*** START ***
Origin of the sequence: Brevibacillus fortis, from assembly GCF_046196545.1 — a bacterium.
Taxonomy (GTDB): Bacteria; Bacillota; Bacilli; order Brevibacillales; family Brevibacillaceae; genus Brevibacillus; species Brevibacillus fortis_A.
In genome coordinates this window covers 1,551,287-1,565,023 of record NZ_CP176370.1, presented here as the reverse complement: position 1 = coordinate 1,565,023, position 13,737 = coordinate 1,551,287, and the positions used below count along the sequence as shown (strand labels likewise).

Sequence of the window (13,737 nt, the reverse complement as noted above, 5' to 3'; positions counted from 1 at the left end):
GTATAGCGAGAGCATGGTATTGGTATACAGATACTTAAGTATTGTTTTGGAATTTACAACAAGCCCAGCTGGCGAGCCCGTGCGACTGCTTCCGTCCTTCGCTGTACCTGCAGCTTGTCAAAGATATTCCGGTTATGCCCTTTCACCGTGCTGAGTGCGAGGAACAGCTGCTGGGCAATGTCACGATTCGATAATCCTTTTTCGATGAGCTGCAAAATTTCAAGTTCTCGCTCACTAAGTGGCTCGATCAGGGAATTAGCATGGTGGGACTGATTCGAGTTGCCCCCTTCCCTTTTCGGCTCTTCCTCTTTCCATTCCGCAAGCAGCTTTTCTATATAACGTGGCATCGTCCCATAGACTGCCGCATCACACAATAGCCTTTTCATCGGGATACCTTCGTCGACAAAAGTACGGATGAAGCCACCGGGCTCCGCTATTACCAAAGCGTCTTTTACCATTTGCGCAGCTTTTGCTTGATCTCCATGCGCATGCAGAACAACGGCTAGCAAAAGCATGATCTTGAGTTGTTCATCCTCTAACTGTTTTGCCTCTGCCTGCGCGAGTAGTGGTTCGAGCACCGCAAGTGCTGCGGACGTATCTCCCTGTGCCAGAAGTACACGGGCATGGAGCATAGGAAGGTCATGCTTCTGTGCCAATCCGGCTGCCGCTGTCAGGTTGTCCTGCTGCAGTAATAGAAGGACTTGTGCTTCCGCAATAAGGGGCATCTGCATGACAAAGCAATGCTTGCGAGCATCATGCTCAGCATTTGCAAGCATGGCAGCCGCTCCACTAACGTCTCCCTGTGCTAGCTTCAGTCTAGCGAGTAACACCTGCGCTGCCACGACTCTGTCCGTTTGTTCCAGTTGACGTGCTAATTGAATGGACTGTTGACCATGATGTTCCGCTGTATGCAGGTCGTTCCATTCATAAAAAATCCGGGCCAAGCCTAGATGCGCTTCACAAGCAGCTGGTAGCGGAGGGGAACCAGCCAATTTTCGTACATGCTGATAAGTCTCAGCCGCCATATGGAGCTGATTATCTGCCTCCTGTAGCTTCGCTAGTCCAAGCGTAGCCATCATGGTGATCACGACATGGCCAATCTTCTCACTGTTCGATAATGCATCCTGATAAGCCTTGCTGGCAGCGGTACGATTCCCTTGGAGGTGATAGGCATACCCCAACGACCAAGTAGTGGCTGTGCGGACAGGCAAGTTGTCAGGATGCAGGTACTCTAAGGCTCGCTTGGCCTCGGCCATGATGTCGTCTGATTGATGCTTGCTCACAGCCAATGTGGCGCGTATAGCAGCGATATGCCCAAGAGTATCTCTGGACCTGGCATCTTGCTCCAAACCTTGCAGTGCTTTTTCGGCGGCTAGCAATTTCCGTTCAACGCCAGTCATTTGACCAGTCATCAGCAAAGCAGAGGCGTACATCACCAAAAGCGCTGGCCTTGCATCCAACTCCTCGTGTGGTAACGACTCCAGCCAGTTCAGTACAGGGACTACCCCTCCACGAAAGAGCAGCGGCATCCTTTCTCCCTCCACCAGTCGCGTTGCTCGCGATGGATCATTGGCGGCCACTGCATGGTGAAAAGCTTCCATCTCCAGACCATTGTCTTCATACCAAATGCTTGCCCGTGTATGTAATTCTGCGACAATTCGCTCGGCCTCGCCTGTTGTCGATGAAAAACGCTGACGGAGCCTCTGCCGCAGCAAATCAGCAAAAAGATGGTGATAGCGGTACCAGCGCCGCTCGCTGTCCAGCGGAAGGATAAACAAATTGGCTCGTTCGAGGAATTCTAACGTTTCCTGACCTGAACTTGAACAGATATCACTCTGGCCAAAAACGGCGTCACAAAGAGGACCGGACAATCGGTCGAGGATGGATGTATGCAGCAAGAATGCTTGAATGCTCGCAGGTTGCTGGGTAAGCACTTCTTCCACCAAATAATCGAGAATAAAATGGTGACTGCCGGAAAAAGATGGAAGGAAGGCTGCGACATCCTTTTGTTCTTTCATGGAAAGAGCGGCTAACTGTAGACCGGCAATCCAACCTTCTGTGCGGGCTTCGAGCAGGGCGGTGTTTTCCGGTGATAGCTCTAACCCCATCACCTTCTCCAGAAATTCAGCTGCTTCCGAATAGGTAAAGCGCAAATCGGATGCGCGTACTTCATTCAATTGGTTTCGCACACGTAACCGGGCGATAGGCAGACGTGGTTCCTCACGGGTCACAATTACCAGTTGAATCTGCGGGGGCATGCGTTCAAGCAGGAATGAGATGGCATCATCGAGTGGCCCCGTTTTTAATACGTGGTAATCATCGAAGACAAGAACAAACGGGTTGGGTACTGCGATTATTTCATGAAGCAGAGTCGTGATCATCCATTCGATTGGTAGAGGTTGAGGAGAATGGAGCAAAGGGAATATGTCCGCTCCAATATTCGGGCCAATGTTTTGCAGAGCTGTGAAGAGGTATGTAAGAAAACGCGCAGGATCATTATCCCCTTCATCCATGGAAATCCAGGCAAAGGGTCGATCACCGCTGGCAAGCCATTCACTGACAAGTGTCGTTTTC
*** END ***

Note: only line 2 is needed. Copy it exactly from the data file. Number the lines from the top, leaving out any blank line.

Taxonomy (GTDB): Bacteria; Bacillota; Bacilli; order Brevibacillales; family Brevibacillaceae; genus Brevibacillus; species Brevibacillus fortis_A.